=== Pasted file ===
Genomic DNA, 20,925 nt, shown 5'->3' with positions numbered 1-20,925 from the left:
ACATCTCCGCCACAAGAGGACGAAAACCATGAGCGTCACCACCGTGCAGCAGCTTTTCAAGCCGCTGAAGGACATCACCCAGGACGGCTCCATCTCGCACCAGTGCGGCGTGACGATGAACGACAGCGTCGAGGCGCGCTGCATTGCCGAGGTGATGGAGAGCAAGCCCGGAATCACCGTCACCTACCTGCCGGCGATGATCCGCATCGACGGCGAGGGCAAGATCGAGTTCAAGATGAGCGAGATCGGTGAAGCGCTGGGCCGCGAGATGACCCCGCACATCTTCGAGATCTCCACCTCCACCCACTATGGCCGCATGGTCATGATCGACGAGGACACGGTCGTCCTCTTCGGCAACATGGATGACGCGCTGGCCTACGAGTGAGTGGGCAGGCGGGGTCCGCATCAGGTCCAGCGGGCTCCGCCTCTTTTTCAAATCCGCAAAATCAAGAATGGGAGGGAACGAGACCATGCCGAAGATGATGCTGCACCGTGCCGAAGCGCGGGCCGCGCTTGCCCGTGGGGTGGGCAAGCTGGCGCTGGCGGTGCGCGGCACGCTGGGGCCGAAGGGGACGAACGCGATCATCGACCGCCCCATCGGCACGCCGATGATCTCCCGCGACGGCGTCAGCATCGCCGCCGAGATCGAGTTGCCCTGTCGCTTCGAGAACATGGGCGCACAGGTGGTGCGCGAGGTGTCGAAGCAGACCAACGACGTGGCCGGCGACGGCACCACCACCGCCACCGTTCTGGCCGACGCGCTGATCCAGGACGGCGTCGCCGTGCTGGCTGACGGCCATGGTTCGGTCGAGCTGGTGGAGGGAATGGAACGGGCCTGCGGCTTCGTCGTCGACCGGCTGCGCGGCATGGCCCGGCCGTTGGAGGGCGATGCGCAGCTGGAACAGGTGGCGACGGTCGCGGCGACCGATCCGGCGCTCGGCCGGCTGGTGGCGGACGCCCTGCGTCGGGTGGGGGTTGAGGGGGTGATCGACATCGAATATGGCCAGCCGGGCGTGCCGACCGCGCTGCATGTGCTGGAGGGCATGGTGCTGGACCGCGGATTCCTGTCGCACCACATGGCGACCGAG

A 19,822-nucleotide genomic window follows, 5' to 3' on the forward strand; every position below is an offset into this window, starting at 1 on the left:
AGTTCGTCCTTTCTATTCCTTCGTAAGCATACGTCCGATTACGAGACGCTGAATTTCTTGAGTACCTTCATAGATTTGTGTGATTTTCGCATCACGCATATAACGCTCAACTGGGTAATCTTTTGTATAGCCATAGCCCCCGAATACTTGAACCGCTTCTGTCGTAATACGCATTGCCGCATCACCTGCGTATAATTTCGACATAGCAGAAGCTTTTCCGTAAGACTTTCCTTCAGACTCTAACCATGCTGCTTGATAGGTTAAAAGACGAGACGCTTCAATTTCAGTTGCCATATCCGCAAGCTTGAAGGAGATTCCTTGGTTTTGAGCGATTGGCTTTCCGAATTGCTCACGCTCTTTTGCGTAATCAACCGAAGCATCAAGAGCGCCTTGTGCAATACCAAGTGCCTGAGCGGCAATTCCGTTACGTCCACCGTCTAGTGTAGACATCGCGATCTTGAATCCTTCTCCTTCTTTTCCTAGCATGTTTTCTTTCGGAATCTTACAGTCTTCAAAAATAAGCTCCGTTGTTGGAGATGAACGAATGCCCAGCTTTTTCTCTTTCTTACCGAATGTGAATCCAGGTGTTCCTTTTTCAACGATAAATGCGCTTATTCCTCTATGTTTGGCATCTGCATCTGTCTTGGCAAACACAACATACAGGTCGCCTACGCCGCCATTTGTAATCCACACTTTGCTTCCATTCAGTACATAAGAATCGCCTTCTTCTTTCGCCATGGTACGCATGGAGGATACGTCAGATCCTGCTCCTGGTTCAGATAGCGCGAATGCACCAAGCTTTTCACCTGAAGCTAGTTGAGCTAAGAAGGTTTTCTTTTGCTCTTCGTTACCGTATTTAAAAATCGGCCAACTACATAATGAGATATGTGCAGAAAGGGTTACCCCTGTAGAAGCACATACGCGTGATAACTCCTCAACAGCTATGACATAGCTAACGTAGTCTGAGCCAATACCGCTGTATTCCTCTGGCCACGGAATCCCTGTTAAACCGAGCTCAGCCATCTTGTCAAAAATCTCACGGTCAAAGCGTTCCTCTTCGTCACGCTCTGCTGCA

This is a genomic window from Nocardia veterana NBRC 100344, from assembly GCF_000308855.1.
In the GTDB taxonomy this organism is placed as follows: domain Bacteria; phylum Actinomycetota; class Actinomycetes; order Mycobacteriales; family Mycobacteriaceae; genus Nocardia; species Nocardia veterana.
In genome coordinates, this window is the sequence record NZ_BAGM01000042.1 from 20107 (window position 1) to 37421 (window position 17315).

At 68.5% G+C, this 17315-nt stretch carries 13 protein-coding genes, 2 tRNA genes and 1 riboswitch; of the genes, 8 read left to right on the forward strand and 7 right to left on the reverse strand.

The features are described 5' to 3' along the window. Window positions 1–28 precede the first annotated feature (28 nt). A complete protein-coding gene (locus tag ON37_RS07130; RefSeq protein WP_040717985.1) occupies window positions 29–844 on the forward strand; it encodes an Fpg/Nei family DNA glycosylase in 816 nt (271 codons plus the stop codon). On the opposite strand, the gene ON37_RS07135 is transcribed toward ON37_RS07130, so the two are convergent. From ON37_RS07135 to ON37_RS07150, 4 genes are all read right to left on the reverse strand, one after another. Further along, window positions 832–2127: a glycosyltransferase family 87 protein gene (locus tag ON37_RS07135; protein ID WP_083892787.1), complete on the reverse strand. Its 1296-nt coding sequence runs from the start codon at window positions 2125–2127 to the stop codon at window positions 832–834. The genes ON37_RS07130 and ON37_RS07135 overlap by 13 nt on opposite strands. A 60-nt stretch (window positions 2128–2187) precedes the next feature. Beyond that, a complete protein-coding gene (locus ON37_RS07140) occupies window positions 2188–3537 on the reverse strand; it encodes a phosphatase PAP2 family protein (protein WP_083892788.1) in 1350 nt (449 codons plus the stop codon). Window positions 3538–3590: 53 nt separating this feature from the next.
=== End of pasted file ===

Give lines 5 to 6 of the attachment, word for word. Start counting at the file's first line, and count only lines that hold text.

This is a genomic window from Nocardia veterana NBRC 100344, from assembly GCF_000308855.1.
In the GTDB taxonomy this organism is placed as follows: domain Bacteria; phylum Actinomycetota; class Actinomycetes; order Mycobacteriales; family Mycobacteriaceae; genus Nocardia; species Nocardia veterana.